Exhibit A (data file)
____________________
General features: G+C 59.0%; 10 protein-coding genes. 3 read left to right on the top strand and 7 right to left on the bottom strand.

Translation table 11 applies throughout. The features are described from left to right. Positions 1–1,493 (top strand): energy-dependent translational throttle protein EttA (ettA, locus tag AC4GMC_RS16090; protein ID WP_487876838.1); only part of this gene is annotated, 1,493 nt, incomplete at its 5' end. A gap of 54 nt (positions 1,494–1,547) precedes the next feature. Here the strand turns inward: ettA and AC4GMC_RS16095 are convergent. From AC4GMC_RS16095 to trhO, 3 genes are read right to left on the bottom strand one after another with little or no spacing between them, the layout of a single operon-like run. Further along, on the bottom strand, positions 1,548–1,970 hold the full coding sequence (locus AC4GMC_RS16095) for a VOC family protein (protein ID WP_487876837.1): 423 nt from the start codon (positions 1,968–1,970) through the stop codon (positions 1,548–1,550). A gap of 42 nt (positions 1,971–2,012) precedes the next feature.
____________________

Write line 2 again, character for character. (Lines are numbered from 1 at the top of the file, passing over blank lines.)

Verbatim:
Translation table 11 applies throughout. The features are described from left to right. Positions 1–1,493 (top strand): energy-dependent translational throttle protein EttA (ettA, locus tag AC4GMC_RS16090; protein ID WP_487876838.1); only part of this gene is annotated, 1,493 nt, incomplete at its 5' end. A gap of 54 nt (positions 1,494–1,547) precedes the next feature. Here the strand turns inward: ettA and AC4GMC_RS16095 are convergent. From AC4GMC_RS16095 to trhO, 3 genes are read right to left on the bottom strand one after another with little or no spacing between them, the layout of a single operon-like run. Further along, on the bottom strand, positions 1,548–1,970 hold the full coding sequence (locus AC4GMC_RS16095) for a VOC family protein (protein ID WP_487876837.1): 423 nt from the start codon (positions 1,968–1,970) through the stop codon (positions 1,548–1,550). A gap of 42 nt (positions 1,971–2,012) precedes the next feature.